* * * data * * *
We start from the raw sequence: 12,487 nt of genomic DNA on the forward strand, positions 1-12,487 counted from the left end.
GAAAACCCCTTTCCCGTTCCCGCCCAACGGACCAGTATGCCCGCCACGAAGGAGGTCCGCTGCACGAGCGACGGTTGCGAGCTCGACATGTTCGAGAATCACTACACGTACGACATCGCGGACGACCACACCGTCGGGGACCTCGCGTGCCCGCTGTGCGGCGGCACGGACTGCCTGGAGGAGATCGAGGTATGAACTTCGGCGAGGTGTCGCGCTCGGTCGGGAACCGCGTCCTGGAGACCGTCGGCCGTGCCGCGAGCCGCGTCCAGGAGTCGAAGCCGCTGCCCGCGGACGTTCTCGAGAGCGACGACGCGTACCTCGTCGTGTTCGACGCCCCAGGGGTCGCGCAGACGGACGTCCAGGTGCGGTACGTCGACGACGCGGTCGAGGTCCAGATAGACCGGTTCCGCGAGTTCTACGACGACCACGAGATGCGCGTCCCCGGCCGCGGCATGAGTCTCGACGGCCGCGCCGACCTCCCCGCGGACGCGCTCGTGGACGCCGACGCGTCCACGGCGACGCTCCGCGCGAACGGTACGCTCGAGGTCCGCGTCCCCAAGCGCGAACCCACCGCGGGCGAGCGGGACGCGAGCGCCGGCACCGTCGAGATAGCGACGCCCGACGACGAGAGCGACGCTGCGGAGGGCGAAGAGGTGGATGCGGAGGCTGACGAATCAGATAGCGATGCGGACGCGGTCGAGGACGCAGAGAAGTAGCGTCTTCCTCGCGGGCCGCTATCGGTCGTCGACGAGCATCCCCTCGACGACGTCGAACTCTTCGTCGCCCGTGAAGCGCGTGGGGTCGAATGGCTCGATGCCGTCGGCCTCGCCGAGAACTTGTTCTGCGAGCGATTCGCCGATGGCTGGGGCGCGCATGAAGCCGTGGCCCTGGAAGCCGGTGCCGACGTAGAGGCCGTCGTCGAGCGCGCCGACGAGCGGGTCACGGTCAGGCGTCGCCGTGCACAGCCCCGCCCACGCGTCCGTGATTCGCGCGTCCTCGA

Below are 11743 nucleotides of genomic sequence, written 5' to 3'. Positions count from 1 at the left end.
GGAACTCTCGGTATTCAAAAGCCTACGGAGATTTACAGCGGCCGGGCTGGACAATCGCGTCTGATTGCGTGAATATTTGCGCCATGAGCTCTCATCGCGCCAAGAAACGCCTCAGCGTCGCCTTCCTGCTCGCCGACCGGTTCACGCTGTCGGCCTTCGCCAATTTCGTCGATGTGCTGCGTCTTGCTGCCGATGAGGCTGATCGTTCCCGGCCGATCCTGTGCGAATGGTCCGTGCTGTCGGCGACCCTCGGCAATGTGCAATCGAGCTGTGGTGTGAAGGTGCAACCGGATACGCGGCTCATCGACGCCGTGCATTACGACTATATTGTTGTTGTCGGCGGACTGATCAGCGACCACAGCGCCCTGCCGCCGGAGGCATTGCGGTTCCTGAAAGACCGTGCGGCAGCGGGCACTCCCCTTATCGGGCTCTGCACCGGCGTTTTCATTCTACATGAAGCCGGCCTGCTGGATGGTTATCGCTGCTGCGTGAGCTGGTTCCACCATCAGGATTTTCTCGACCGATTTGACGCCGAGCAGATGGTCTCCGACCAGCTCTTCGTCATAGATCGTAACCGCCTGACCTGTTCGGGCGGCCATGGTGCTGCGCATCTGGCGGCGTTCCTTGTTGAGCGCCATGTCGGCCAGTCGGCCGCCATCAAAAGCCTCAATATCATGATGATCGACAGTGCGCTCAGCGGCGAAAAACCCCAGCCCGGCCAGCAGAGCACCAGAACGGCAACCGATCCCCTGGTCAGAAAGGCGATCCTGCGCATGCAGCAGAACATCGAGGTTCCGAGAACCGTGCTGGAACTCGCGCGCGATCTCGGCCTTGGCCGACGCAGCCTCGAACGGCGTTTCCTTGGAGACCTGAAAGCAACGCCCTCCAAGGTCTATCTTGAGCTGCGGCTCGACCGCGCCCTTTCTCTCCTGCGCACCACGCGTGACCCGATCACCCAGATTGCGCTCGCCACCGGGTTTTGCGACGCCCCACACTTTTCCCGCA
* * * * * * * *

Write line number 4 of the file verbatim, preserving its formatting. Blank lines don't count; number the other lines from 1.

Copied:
GGAACTCTCGGTATTCAAAAGCCTACGGAGATTTACAGCGGCCGGGCTGGACAATCGCGTCTGATTGCGTGAATATTTGCGCCATGAGCTCTCATCGCGCCAAGAAACGCCTCAGCGTCGCCTTCCTGCTCGCCGACCGGTTCACGCTGTCGGCCTTCGCCAATTTCGTCGATGTGCTGCGTCTTGCTGCCGATGAGGCTGATCGTTCCCGGCCGATCCTGTGCGAATGGTCCGTGCTGTCGGCGACCCTCGGCAATGTGCAATCGAGCTGTGGTGTGAAGGTGCAACCGGATACGCGGCTCATCGACGCCGTGCATTACGACTATATTGTTGTTGTCGGCGGACTGATCAGCGACCACAGCGCCCTGCCGCCGGAGGCATTGCGGTTCCTGAAAGACCGTGCGGCAGCGGGCACTCCCCTTATCGGGCTCTGCACCGGCGTTTTCATTCTACATGAAGCCGGCCTGCTGGATGGTTATCGCTGCTGCGTGAGCTGGTTCCACCATCAGGATTTTCTCGACCGATTTGACGCCGAGCAGATGGTCTCCGACCAGCTCTTCGTCATAGATCGTAACCGCCTGACCTGTTCGGGCGGCCATGGTGCTGCGCATCTGGCGGCGTTCCTTGTTGAGCGCCATGTCGGCCAGTCGGCCGCCATCAAAAGCCTCAATATCATGATGATCGACAGTGCGCTCAGCGGCGAAAAACCCCAGCCCGGCCAGCAGAGCACCAGAACGGCAACCGATCCCCTGGTCAGAAAGGCGATCCTGCGCATGCAGCAGAACATCGAGGTTCCGAGAACCGTGCTGGAACTCGCGCGCGATCTCGGCCTTGGCCGACGCAGCCTCGAACGGCGTTTCCTTGGAGACCTGAAAGCAACGCCCTCCAAGGTCTATCTTGAGCTGCGGCTCGACCGCGCCCTTTCTCTCCTGCGCACCACGCGTGACCCGATCACCCAGATTGCGCTCGCCACCGGGTTTTGCGACGCCCCACACTTTTCCCGCA